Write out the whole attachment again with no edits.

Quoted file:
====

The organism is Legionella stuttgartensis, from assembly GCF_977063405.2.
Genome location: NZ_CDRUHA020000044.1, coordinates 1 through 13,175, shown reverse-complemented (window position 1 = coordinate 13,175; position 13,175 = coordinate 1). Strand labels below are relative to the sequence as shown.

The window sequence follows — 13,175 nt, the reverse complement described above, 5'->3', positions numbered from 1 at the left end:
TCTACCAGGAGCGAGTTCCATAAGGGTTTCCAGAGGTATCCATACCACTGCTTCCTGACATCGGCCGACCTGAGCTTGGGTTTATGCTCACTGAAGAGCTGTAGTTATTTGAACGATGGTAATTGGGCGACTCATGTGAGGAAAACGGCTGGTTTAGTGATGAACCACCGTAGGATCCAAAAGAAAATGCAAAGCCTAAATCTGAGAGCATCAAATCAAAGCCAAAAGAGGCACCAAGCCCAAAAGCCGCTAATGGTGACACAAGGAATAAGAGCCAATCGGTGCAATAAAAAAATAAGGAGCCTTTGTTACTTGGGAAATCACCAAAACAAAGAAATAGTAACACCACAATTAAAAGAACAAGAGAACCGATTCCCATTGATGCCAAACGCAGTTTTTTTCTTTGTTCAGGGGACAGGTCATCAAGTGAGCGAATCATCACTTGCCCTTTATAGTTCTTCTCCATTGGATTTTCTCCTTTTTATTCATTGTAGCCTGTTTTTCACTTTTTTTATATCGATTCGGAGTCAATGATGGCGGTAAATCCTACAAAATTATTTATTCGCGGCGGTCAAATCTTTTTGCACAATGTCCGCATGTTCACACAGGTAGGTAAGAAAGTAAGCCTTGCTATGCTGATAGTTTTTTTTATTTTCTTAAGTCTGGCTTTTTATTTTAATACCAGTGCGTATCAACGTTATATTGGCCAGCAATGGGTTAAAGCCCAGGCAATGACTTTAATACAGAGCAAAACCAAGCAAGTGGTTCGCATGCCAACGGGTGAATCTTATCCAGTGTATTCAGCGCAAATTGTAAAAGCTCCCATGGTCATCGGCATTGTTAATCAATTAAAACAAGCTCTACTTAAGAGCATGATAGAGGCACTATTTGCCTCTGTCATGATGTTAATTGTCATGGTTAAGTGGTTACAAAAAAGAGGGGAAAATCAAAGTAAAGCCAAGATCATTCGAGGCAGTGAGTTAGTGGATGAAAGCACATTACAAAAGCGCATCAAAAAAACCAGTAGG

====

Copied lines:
The organism is Legionella stuttgartensis, from assembly GCF_977063405.2.
Genome location: NZ_CDRUHA020000044.1, coordinates 1 through 13,175, shown reverse-complemented (window position 1 = coordinate 13,175; position 13,175 = coordinate 1). Strand labels below are relative to the sequence as shown.

The window sequence follows — 13,175 nt, the reverse complement described above, 5'->3', positions numbered from 1 at the left end:
TCTACCAGGAGCGAGTTCCATAAGGGTTTCCAGAGGTATCCATACCACTGCTTCCTGACATCGGCCGACCTGAGCTTGGGTTTATGCTCACTGAAGAGCTGTAGTTATTTGAACGATGGTAATTGGGCGACTCATGTGAGGAAAACGGCTGGTTTAGTGATGAACCACCGTAGGATCCAAAAGAAAATGCAAAGCCTAAATCTGAGAGCATCAAATCAAAGCCAAAAGAGGCACCAAGCCCAAAAGCCGCTAATGGTGACACAAGGAATAAGAGCCAATCGGTGCAATAAAAAAATAAGGAGCCTTTGTTACTTGGGAAATCACCAAAACAAAGAAATAGTAACACCACAATTAAAAGAACAAGAGAACCGATTCCCATTGATGCCAAACGCAGTTTTTTTCTTTGTTCAGGGGACAGGTCATCAAGTGAGCGAATCATCACTTGCCCTTTATAGTTCTTCTCCATTGGATTTTCTCCTTTTTATTCATTGTAGCCTGTTTTTCACTTTTTTTATATCGATTCGGAGTCAATGATGGCGGTAAATCCTACAAAATTATTTATTCGCGGCGGTCAAATCTTTTTGCACAATGTCCGCATGTTCACACAGGTAGGTAAGAAAGTAAGCCTTGCTATGCTGATAGTTTTTTTTATTTTCTTAAGTCTGGCTTTTTATTTTAATACCAGTGCGTATCAACGTTATATTGGCCAGCAATGGGTTAAAGCCCAGGCAATGACTTTAATACAGAGCAAAACCAAGCAAGTGGTTCGCATGCCAACGGGTGAATCTTATCCAGTGTATTCAGCGCAAATTGTAAAAGCTCCCATGGTCATCGGCATTGTTAATCAATTAAAACAAGCTCTACTTAAGAGCATGATAGAGGCACTATTTGCCTCTGTCATGATGTTAATTGTCATGGTTAAGTGGTTACAAAAAAGAGGGGAAAATCAAAGTAAAGCCAAGATCATTCGAGGCAGTGAGTTAGTGGATGAAAGCACATTACAAAAGCGCATCAAAAAAACCAGTAGG